NEW ROCHELLE, N.Y. – A two-year-old lawsuit brought against the City of New Rochelle has been put to rest after the United States Court of Appeals upheld a lower court decision affirming New Rochelle officials’ right to regulate flags flown on city property.
In 2013, a group of veterans in New Rochelle protested when the United Veterans Memorial and Patriotic Association was forced to remove a yellow Gadsden flag that was raised at the City Armory. The flag, which features a coiled rattlesnake emblazoned with the phrase “Don’t Tread on Me,” was a symbol of the Tea Party at the time, though the veterans claimed their use was steeped solely in its historical roots.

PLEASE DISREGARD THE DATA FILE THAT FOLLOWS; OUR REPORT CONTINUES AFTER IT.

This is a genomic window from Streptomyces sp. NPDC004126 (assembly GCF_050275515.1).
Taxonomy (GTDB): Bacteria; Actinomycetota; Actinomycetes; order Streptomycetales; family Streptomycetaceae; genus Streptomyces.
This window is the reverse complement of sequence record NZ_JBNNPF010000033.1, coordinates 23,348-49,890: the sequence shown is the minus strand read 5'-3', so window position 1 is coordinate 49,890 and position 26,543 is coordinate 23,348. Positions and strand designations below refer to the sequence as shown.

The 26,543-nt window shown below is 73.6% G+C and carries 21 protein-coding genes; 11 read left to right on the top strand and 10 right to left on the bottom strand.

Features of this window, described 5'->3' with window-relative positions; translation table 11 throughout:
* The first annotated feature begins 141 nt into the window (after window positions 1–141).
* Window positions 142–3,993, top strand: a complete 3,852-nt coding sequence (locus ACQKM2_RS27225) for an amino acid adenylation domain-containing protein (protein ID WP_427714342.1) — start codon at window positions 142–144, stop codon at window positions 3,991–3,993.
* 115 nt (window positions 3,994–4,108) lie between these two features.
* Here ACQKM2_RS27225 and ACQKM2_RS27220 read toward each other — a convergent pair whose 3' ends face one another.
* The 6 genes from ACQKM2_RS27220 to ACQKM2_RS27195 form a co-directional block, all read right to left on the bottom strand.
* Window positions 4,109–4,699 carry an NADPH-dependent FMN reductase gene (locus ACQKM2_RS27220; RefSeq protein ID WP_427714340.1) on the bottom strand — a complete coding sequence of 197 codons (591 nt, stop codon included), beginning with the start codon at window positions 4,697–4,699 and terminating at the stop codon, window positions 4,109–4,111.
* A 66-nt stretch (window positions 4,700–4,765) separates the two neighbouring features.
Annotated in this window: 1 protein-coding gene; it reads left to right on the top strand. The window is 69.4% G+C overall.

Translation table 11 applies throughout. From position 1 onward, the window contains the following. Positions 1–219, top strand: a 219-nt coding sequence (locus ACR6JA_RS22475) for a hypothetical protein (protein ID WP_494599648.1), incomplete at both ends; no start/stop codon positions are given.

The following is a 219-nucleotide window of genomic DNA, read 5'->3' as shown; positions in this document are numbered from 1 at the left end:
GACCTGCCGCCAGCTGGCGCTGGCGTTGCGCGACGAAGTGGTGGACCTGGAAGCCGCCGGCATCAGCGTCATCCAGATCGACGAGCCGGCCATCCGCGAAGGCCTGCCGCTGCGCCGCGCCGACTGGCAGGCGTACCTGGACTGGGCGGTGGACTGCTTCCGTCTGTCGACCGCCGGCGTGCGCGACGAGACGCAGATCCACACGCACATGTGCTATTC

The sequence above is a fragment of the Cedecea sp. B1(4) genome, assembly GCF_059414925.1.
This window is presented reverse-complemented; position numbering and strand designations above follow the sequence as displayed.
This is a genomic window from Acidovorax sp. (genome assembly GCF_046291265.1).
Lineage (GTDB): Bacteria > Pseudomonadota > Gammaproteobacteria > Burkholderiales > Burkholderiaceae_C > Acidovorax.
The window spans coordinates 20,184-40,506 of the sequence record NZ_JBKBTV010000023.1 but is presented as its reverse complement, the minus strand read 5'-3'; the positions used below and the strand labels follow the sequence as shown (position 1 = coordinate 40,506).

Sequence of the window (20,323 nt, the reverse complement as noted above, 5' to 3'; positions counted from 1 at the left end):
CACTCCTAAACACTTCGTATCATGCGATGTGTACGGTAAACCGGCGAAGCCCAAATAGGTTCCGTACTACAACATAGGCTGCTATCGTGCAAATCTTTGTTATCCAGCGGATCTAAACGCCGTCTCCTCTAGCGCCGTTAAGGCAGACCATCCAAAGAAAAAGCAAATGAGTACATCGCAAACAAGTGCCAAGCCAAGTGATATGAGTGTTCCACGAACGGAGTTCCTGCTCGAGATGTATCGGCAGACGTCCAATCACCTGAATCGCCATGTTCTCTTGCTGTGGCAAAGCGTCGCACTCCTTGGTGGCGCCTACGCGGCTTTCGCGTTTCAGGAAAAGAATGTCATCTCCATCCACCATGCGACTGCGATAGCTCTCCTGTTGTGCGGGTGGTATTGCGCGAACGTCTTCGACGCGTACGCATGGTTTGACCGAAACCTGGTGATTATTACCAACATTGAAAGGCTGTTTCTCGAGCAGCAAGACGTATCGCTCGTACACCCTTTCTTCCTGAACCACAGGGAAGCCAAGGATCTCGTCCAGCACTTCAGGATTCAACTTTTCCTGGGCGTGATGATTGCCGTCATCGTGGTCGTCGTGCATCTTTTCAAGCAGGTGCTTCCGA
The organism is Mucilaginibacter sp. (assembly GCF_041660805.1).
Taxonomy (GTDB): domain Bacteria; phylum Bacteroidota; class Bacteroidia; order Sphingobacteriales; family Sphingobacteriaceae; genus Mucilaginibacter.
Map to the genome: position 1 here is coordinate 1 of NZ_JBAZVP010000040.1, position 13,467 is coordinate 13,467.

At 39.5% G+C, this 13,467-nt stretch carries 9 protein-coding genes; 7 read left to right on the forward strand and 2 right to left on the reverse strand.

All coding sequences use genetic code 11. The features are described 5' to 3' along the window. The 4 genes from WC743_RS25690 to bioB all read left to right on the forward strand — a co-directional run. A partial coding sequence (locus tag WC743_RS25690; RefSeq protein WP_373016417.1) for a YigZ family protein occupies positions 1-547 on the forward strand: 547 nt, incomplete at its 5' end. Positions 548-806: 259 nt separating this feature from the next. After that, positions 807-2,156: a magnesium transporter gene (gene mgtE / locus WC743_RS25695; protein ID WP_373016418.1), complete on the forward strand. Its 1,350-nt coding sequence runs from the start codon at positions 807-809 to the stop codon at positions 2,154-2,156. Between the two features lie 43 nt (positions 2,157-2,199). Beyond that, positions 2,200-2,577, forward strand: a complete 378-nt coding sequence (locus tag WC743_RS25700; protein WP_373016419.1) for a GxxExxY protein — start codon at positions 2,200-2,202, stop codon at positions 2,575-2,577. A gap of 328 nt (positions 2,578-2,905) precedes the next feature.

Citing violations of the organization’s first Amendment Rights, the veterans sued the city, ultimately having their case dismissed in December 2014 by a judge who ruled that since the flag was flown on a city flagpole, the government had ultimate say over what could be hoisted.
In their ruling, the three circuit judges who heard the case noted that, “we agree with the district court that, based on the pleadings in the complaint, the flagpole was owned and controlled by the City, and the flags displayed on the flagpole constituted government speech.
“Moreover, the flagpole was located in a public space used for park and recreation purposes, and a reasonable observer would think the flags were presenting a message from the City.”
In a brief statement, City Manager Chuck Strome III applauded the judge’s decision, adding, “we are once again gratified that the court system has sided with the City in agreeing to dismiss this claim.”
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